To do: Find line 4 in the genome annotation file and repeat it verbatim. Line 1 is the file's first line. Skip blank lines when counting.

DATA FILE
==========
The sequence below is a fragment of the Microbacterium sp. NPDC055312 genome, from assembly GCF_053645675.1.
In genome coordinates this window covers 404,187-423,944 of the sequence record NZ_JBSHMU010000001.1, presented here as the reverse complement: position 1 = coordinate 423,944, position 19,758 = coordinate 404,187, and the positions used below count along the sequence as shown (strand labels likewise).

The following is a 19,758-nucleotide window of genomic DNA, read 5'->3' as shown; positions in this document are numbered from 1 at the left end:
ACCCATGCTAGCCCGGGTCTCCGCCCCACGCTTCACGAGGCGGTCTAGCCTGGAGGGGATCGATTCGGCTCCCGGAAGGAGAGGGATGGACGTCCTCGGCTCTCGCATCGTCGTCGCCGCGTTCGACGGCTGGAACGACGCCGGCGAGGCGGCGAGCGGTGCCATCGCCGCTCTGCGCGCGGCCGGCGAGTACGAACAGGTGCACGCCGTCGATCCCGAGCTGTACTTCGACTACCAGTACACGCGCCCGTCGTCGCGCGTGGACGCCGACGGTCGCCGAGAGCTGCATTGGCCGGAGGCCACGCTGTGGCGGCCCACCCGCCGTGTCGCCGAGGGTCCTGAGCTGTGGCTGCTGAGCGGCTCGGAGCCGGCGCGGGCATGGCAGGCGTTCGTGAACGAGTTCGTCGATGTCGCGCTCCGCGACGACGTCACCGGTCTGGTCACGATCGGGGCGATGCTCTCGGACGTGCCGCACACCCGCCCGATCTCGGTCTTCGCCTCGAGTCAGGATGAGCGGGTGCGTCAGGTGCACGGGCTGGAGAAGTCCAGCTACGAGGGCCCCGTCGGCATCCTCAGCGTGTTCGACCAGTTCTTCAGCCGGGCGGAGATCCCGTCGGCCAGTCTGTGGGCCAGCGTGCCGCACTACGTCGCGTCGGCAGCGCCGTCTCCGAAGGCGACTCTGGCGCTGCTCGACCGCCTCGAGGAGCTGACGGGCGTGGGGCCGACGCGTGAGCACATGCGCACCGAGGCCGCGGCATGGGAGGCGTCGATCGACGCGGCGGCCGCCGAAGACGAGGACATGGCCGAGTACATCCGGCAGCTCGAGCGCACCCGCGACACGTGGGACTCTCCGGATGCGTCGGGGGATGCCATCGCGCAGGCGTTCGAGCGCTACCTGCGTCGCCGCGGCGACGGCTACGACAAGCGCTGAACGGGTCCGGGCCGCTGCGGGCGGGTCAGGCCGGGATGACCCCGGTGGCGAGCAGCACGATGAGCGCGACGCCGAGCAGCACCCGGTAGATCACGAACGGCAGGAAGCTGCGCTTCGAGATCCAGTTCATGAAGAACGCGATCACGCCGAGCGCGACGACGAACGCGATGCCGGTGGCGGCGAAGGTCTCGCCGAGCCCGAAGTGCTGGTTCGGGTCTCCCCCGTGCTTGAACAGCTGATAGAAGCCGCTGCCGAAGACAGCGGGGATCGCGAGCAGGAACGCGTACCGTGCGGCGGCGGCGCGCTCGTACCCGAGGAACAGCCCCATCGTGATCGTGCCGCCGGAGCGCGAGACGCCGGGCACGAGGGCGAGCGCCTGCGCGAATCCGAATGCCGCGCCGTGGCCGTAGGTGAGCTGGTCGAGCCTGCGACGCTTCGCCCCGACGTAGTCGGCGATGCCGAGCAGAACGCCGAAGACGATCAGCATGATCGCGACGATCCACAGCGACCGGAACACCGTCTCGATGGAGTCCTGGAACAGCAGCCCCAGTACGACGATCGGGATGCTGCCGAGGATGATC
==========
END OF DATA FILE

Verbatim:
ACCCATGCTAGCCCGGGTCTCCGCCCCACGCTTCACGAGGCGGTCTAGCCTGGAGGGGATCGATTCGGCTCCCGGAAGGAGAGGGATGGACGTCCTCGGCTCTCGCATCGTCGTCGCCGCGTTCGACGGCTGGAACGACGCCGGCGAGGCGGCGAGCGGTGCCATCGCCGCTCTGCGCGCGGCCGGCGAGTACGAACAGGTGCACGCCGTCGATCCCGAGCTGTACTTCGACTACCAGTACACGCGCCCGTCGTCGCGCGTGGACGCCGACGGTCGCCGAGAGCTGCATTGGCCGGAGGCCACGCTGTGGCGGCCCACCCGCCGTGTCGCCGAGGGTCCTGAGCTGTGGCTGCTGAGCGGCTCGGAGCCGGCGCGGGCATGGCAGGCGTTCGTGAACGAGTTCGTCGATGTCGCGCTCCGCGACGACGTCACCGGTCTGGTCACGATCGGGGCGATGCTCTCGGACGTGCCGCACACCCGCCCGATCTCGGTCTTCGCCTCGAGTCAGGATGAGCGGGTGCGTCAGGTGCACGGGCTGGAGAAGTCCAGCTACGAGGGCCCCGTCGGCATCCTCAGCGTGTTCGACCAGTTCTTCAGCCGGGCGGAGATCCCGTCGGCCAGTCTGTGGGCCAGCGTGCCGCACTACGTCGCGTCGGCAGCGCCGTCTCCGAAGGCGACTCTGGCGCTGCTCGACCGCCTCGAGGAGCTGACGGGCGTGGGGCCGACGCGTGAGCACATGCGCACCGAGGCCGCGGCATGGGAGGCGTCGATCGACGCGGCGGCCGCCGAAGACGAGGACATGGCCGAGTACATCCGGCAGCTCGAGCGCACCCGCGACACGTGGGACTCTCCGGATGCGTCGGGGGATGCCATCGCGCAGGCGTTCGAGCGCTACCTGCGTCGCCGCGGCGACGGCTACGACAAGCGCTGAACGGGTCCGGGCCGCTGCGGGCGGGTCAGGCCGGGATGACCCCGGTGGCGAGCAGCACGATGAGCGCGACGCCGAGCAGCACCCGGTAGATCACGAACGGCAGGAAGCTGCGCTTCGAGATCCAGTTCATGAAGAACGCGATCACGCCGAGCGCGACGACGAACGCGATGCCGGTGGCGGCGAAGGTCTCGCCGAGCCCGAAGTGCTGGTTCGGGTCTCCCCCGTGCTTGAACAGCTGATAGAAGCCGCTGCCGAAGACAGCGGGGATCGCGAGCAGGAACGCGTACCGTGCGGCGGCGGCGCGCTCGTACCCGAGGAACAGCCCCATCGTGATCGTGCCGCCGGAGCGCGAGACGCCGGGCACGAGGGCGAGCGCCTGCGCGAATCCGAATGCCGCGCCGTGGCCGTAGGTGAGCTGGTCGAGCCTGCGACGCTTCGCCCCGACGTAGTCGGCGATGCCGAGCAGAACGCCGAAGACGATCAGCATGATCGCGACGATCCACAGCGACCGGAACACCGTCTCGATGGAGTCCTGGAACAGCAGCCCCAGTACGACGATCGGGATGCTGCCGAGGATGATC